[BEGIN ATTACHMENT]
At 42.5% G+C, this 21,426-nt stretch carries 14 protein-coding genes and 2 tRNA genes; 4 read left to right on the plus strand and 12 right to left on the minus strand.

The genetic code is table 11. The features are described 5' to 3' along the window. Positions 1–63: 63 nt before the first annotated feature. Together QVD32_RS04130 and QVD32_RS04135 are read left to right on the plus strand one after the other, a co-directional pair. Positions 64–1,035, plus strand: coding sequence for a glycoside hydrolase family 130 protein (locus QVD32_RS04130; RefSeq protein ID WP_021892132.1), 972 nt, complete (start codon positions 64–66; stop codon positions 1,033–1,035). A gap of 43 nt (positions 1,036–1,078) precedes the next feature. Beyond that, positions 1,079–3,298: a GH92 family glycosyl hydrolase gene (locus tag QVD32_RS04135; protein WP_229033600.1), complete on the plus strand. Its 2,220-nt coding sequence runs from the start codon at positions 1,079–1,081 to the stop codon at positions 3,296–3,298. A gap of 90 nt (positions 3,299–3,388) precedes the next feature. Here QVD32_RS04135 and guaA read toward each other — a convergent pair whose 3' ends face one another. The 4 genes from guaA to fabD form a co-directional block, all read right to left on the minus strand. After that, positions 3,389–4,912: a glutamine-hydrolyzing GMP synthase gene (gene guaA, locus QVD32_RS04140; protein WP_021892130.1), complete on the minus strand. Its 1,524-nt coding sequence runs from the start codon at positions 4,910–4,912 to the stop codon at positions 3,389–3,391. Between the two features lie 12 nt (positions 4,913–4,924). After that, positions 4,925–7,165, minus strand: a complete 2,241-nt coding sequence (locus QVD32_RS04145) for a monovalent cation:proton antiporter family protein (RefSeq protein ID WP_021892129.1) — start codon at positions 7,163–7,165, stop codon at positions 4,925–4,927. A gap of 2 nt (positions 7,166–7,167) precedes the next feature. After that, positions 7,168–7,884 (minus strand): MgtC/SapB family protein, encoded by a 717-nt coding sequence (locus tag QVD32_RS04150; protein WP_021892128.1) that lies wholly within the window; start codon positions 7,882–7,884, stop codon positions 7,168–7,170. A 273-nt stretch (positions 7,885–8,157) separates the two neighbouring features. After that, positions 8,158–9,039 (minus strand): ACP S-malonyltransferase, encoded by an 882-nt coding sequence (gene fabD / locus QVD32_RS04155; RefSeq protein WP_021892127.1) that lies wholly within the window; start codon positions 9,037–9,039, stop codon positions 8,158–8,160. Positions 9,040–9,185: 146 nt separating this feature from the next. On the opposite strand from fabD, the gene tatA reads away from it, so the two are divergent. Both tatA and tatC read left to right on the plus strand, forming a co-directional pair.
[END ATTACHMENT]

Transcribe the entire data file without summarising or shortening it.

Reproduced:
At 42.5% G+C, this 21,426-nt stretch carries 14 protein-coding genes and 2 tRNA genes; 4 read left to right on the plus strand and 12 right to left on the minus strand.

The genetic code is table 11. The features are described 5' to 3' along the window. Positions 1–63: 63 nt before the first annotated feature. Together QVD32_RS04130 and QVD32_RS04135 are read left to right on the plus strand one after the other, a co-directional pair. Positions 64–1,035, plus strand: coding sequence for a glycoside hydrolase family 130 protein (locus QVD32_RS04130; RefSeq protein ID WP_021892132.1), 972 nt, complete (start codon positions 64–66; stop codon positions 1,033–1,035). A gap of 43 nt (positions 1,036–1,078) precedes the next feature. Beyond that, positions 1,079–3,298: a GH92 family glycosyl hydrolase gene (locus tag QVD32_RS04135; protein WP_229033600.1), complete on the plus strand. Its 2,220-nt coding sequence runs from the start codon at positions 1,079–1,081 to the stop codon at positions 3,296–3,298. A gap of 90 nt (positions 3,299–3,388) precedes the next feature. Here QVD32_RS04135 and guaA read toward each other — a convergent pair whose 3' ends face one another. The 4 genes from guaA to fabD form a co-directional block, all read right to left on the minus strand. After that, positions 3,389–4,912: a glutamine-hydrolyzing GMP synthase gene (gene guaA, locus QVD32_RS04140; protein WP_021892130.1), complete on the minus strand. Its 1,524-nt coding sequence runs from the start codon at positions 4,910–4,912 to the stop codon at positions 3,389–3,391. Between the two features lie 12 nt (positions 4,913–4,924). After that, positions 4,925–7,165, minus strand: a complete 2,241-nt coding sequence (locus QVD32_RS04145) for a monovalent cation:proton antiporter family protein (RefSeq protein ID WP_021892129.1) — start codon at positions 7,163–7,165, stop codon at positions 4,925–4,927. A gap of 2 nt (positions 7,166–7,167) precedes the next feature. After that, positions 7,168–7,884 (minus strand): MgtC/SapB family protein, encoded by a 717-nt coding sequence (locus tag QVD32_RS04150; protein WP_021892128.1) that lies wholly within the window; start codon positions 7,882–7,884, stop codon positions 7,168–7,170. A 273-nt stretch (positions 7,885–8,157) separates the two neighbouring features. After that, positions 8,158–9,039 (minus strand): ACP S-malonyltransferase, encoded by an 882-nt coding sequence (gene fabD / locus QVD32_RS04155; RefSeq protein WP_021892127.1) that lies wholly within the window; start codon positions 9,037–9,039, stop codon positions 8,158–8,160. Positions 9,040–9,185: 146 nt separating this feature from the next. On the opposite strand from fabD, the gene tatA reads away from it, so the two are divergent. Both tatA and tatC read left to right on the plus strand, forming a co-directional pair.